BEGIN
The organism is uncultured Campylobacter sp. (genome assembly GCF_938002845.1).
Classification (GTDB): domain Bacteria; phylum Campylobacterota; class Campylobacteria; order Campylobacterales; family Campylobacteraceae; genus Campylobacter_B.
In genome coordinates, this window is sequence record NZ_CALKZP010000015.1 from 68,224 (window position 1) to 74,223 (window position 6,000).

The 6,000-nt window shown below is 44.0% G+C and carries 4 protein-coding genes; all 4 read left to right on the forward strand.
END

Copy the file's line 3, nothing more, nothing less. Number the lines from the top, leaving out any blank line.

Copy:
In genome coordinates, this window is sequence record NZ_CALKZP010000015.1 from 68,224 (window position 1) to 74,223 (window position 6,000).